I was excited to see a restored version of Charles and Ray Eames’ educational short, Powers of Ten. Despite being made for IBM and used as a way to teach math visually, it has become both a work of art and a cult film in recent decades. I had not seen this in a decade or so, so it was nice to see it again.
In the Company of Insects
If Marvin the Paranoid Android made a short film about bees and insect life, you would get In the Company of Insects. Gloriously grumpy and at the same time glum, Duncan Cowles’ film takes on themes of grief and environmentalism with an intimate and elegant short that uses stunning images of ladybugs and bees going about their business with narrator Cowles laying down an apocalyptic vibe about how we are toast if the bees are gone. Commenting on how we want to go to Mars, he adroitly retorts with “there are no bees on Mars.” Hilarious, dry and emotionally dense, it is a terrific film. Richard Luke’s score is also outstanding.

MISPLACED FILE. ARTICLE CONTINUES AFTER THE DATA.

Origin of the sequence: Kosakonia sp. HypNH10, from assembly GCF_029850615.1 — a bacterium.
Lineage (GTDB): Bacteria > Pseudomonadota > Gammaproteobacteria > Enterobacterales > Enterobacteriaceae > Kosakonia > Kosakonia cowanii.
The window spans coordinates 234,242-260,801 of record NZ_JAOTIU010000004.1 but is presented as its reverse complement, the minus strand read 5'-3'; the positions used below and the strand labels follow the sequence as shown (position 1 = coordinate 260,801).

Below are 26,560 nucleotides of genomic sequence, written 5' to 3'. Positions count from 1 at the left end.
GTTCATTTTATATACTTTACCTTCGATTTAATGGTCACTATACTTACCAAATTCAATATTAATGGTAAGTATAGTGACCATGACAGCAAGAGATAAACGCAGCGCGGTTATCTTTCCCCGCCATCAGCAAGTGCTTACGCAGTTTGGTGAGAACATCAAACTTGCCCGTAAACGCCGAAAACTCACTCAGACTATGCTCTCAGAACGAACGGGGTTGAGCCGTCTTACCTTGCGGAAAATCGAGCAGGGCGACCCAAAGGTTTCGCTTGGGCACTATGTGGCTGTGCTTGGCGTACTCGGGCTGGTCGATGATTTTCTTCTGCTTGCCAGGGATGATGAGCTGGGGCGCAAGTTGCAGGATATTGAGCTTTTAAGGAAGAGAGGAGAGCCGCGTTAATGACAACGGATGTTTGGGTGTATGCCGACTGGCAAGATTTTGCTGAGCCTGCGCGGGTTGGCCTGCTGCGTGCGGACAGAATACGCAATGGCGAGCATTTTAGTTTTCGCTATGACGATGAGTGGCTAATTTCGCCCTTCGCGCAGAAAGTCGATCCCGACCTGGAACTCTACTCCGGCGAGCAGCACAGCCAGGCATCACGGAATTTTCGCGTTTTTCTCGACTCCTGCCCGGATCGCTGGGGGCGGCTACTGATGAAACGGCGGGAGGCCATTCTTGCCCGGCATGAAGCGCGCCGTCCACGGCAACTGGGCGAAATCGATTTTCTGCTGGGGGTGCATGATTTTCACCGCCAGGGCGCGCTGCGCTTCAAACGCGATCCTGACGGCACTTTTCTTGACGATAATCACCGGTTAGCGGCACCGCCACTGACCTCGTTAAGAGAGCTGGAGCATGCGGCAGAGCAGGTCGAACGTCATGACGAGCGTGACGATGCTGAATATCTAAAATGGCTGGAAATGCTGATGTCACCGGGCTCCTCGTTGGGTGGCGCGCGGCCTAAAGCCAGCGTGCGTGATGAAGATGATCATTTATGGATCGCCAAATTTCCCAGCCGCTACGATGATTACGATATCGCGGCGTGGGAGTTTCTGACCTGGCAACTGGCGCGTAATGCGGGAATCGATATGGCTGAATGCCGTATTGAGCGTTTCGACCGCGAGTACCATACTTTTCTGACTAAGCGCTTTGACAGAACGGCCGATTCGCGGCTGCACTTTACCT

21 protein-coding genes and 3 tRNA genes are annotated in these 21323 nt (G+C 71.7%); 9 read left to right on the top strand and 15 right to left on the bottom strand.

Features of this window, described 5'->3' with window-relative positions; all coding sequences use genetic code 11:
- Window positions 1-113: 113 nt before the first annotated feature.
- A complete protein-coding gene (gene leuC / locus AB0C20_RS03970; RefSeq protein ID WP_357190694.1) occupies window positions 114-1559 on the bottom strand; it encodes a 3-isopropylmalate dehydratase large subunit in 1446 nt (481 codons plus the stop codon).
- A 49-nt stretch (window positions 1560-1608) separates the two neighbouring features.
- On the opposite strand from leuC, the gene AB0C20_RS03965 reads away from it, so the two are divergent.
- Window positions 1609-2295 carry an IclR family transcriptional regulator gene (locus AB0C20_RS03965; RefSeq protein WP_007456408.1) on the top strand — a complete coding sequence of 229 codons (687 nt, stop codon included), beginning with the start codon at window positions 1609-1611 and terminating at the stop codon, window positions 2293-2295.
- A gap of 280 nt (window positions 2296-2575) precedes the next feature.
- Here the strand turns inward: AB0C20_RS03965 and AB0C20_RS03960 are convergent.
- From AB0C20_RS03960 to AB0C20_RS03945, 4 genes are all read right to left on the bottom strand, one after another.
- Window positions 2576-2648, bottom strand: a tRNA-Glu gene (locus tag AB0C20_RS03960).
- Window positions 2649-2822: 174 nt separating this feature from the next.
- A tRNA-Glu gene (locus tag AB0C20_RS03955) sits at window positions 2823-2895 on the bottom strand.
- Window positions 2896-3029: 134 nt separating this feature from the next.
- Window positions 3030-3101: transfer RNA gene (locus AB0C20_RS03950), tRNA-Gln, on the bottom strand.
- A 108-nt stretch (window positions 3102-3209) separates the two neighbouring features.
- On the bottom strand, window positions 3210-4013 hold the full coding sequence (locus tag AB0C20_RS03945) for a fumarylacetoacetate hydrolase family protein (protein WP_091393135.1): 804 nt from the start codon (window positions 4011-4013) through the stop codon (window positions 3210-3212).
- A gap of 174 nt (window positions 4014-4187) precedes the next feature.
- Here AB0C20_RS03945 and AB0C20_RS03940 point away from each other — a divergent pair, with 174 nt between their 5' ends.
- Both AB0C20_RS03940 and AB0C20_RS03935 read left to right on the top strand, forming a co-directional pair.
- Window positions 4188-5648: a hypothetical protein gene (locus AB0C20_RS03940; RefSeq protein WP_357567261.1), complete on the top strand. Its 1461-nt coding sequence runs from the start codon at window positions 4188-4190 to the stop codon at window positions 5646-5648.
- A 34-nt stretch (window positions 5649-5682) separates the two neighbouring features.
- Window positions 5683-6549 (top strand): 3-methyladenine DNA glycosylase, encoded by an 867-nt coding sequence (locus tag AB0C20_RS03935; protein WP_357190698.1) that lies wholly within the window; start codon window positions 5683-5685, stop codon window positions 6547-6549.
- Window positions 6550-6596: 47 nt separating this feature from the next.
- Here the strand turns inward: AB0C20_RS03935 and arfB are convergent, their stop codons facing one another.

Jo Goes Hunting – Careful
Vienna Shorts’ opening night also featured Alice Saey’s trippy music video for Jo Goes Hunting’s Careful. I know nothing of the band other than the track gets annoying after about 45 seconds. But Saey’s composition and synchronization of bold and vivacious colors makes the video entirely her own. Shedding the music video framework, she has made a short film filled with intensity, derangement and wonder. Her visuals are perfect for glitchcore music because her cut and paste aesthetic lends itself to the genre. As a result, Saey does not shy away from underpinning the music with vibrant layers of psychedelic imagery, building a sensory experience that is jarring and textured.